Natives of Pahalgam, allege that the Master Plan for development and environmental conservation has ignored their right to basic needs while laying out rules. They have approached the High Court accusing that the same rules have been flouted under the garb of creating tourist infrastructure. Shams Irfan reports.

Unchecked construction posing threat to water bodies in Pahalgam - Photo: Shams Irfan
Unchecked construction posing threat to water bodies in Pahalgam – Photo: Shams Irfan

Every morning, for the last eight years, Gul Mohammad Parray, 65, opens the window of his bedroom and feels a sadness overtake him.

The widow opens to the sight of a large hotel in the distance where the permission was only for building a small residential cum guesthouse space. On the other hand Parray, who has applied for a building permission eight years ago for the constructing a house, is waiting endlessly for an official nod.

Parray talks incoherently as he walks around the incomplete plinth of his dream house he laid some eight years ago near his existing shanty like dwelling.

“While we natives suffer in silence, rich and influential people make merry,” he says pointing towards the shinning edifice of Paradise Inn hotel in the distance. “Isn’t law supposed to be same for all?” he asks trying to hide his emotions.

Apart from fighting for his right to decent life including an all-weather house and a proper toilet, Parray hopelessly tries to keep his family from falling apart. “My only son threatens to move away to some better place as he sees no future here,” he complains.

Parray and his family are among many natives of Pahalgam who have been living miserably under a system that obliges the rich and well-connected and seemingly ignores the native population of this picturesque hill resort.

Interestingly, the Pahalgam Development Authority (PDA), which was formed to oversee the developmental work in the region and grant permissions for repair of existing structures as well as construction of new buildings, is at the centre of a controversy.

The PDA helped Town Planning Organization (Kashmir) in drafting a [now] controversial Master Plan 2005-25, which was approved by the Department of Tourism, and formally implemented on August 15, 2006.

Locals blame that the Master Plan deliberately ignored almost all local villages and mentioned them as Green Zones, thus non-permissible for any new construction or even alteration in the existing structures, while green forests like Chanhaji areas are shown as permissible zones for construction.

According to the Master Plan there are three categories: Permissible areas; non permissible areas and Village or an area where one half is kept permissible for construction and another half is kept non-permissible for any kind of construction. “They (Town Planners) seem to lack common sense, how can one half of village falls under green zone while other does not?” asks a villager who wishes anonymity.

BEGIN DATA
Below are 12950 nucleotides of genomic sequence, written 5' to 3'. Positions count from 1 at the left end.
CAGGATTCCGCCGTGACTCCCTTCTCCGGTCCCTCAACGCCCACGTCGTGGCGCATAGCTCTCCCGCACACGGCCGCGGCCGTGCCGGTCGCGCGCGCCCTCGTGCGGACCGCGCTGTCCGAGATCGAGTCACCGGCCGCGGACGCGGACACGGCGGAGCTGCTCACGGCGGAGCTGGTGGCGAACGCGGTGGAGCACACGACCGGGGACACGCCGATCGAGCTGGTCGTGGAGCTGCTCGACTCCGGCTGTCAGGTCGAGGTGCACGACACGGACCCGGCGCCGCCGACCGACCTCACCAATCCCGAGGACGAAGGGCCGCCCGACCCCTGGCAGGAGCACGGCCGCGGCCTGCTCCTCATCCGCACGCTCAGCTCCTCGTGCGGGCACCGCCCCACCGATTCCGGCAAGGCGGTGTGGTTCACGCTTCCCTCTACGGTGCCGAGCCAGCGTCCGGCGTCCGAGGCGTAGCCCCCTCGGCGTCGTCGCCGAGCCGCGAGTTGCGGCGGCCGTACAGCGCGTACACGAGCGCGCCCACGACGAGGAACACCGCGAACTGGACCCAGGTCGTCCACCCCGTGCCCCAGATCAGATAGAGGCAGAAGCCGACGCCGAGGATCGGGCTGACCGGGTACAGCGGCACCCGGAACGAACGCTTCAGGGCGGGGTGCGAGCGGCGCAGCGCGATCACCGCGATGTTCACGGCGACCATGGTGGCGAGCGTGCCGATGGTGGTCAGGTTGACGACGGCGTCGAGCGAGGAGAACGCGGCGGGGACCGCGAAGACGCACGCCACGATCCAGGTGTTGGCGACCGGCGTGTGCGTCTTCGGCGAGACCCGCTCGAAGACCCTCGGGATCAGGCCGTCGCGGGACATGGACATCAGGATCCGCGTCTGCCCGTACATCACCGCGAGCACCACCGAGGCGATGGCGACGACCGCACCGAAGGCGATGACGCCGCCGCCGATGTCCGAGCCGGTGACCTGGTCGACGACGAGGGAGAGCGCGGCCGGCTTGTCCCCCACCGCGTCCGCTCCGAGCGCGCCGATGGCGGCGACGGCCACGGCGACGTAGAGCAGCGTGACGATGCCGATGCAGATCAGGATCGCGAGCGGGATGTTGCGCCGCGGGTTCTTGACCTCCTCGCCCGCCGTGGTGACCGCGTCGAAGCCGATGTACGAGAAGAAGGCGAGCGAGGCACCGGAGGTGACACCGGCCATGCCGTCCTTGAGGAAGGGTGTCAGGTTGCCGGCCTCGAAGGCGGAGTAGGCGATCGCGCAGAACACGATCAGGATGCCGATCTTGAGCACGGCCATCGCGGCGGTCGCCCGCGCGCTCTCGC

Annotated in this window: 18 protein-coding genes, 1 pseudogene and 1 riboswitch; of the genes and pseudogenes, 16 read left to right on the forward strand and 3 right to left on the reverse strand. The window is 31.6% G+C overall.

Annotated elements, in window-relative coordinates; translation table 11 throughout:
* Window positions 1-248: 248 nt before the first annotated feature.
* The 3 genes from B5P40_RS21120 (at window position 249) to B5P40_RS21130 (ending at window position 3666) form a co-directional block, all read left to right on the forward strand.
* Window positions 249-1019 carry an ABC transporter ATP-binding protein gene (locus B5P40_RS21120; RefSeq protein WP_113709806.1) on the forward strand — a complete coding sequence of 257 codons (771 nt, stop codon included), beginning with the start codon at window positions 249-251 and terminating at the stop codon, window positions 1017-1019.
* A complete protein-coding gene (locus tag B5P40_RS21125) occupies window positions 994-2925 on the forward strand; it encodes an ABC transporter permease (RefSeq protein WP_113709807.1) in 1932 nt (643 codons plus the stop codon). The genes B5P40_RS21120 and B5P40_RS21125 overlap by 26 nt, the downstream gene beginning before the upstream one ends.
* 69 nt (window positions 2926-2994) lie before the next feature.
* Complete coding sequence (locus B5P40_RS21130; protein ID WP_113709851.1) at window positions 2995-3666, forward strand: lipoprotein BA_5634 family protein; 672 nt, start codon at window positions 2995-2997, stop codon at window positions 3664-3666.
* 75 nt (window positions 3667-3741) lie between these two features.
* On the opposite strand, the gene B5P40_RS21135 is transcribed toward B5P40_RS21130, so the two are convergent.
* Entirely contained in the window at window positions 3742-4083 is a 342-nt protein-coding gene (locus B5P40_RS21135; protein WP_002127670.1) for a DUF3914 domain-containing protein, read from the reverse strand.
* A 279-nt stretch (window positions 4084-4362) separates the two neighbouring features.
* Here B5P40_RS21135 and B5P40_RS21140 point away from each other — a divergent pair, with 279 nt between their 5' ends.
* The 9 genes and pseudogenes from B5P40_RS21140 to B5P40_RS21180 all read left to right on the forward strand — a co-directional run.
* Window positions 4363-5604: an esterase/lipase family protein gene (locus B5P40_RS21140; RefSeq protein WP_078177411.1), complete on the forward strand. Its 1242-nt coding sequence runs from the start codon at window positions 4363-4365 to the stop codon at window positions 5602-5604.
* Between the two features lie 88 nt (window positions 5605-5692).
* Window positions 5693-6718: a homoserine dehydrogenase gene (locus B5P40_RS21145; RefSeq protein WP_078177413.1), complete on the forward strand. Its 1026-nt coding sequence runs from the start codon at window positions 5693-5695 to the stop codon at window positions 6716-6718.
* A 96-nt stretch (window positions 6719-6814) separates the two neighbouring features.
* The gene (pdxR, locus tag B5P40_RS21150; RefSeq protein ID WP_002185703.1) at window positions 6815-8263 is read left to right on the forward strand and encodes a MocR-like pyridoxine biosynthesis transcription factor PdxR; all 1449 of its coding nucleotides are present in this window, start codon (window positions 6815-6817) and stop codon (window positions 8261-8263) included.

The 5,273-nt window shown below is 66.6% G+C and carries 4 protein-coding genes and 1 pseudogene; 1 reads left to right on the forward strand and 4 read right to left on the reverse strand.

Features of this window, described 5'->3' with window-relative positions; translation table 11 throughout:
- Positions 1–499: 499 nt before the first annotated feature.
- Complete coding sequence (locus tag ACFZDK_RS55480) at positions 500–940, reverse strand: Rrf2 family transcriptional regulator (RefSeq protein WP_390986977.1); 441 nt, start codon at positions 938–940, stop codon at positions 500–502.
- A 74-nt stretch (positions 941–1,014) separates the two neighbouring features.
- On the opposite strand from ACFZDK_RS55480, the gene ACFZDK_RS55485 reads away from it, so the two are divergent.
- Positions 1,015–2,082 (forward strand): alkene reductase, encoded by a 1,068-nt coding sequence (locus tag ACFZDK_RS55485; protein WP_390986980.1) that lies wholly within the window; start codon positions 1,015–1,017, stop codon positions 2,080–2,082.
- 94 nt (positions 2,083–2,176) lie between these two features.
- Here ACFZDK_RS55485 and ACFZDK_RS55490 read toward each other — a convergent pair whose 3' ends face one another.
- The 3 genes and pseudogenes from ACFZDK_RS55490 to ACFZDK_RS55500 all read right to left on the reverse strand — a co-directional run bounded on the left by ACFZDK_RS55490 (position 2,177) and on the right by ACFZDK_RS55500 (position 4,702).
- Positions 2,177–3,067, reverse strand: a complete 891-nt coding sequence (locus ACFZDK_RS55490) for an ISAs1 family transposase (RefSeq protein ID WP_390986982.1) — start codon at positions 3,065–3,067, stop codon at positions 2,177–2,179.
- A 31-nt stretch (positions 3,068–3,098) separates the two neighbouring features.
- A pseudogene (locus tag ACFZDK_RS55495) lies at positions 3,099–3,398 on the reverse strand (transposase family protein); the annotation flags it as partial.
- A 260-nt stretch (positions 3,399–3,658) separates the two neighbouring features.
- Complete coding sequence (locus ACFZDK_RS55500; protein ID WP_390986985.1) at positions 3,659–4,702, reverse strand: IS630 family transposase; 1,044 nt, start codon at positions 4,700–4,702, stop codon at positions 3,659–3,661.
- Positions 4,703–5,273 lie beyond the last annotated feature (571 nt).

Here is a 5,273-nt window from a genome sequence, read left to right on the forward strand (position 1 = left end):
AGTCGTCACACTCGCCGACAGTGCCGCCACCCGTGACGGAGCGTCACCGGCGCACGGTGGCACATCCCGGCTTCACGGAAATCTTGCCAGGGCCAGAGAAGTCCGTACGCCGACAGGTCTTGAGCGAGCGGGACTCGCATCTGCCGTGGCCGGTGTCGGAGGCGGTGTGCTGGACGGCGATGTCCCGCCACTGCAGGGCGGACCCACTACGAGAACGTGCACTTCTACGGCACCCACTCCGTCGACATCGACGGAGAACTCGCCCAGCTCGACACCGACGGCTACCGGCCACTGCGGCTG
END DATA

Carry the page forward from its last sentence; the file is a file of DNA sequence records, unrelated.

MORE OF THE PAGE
The villages inhabited since centuries have been ignored and shown as green zones, thereby, depriving the locals of their right to construct or repair their houses from time to time and to live comfortably.

“We have lived here since centuries and still they (Town Planners) failed to see any population here (Manzimpora village),” said a grand old man, Abdul Ahad Bhat, who claims to be 132 years old.

Illegal huts under construction on forest land in Pahalgam.

Sensing misgiving on part of the PDA and town planners, the people of Pahalgam under the banner of Pahalgam Peoples Welfare Organization (PPWO), filed a Public Interest Litigation (PIL) in 2008 through Advocate Parvez Imroz in the state High Court in Srinagar.

The petitioners have accused Mir Naseem Ahmad, former Chief Town Planner (Kashmir) and Hamid Ahmad Wani, former Assistant Town Planner (Kashmir) of deliberately committing gross irregularities while drafting the town plan for Pahalgam.

The PIL has made both Mir Naseem and Hamid A Wani respondents in the petition, as they were part of the drafting team of Master Plan Greater Pahalgam 2005-25.

While Mir Naseem has retired from service, Hamid A Wani is serving as a Joint Commissioner Planning Srinagar Municipality.

The PIL blames Mir Naseem for bringing Chanhaji areas under permissible category because he owned a large portion of land there. In view of the allegations raised in the PIL, the High Court on October 2010 ordered the State Vigilance Organization to submit a compliance report.

The VO in its report revealed that the accused Mir Naseem Ahmad, the then Chief Town Planner Kashmir (CTP) has acquired 29 Kanals and 13 Marlas of land at Chanhaji area of Pahalgam in the year 1999, much before the new Master Plan was drafted. He (CTP) fraudulently got the land mutated in the name of his trusted subordinates, Class IV employees Ishtiyaq Ahmad Ganai and Showkat Ahmad Ganai of Kalaroos Kupwara, and one of his relatives Abdul Rashid Wani of Hawal Srinagar by way of oral gift in 1999.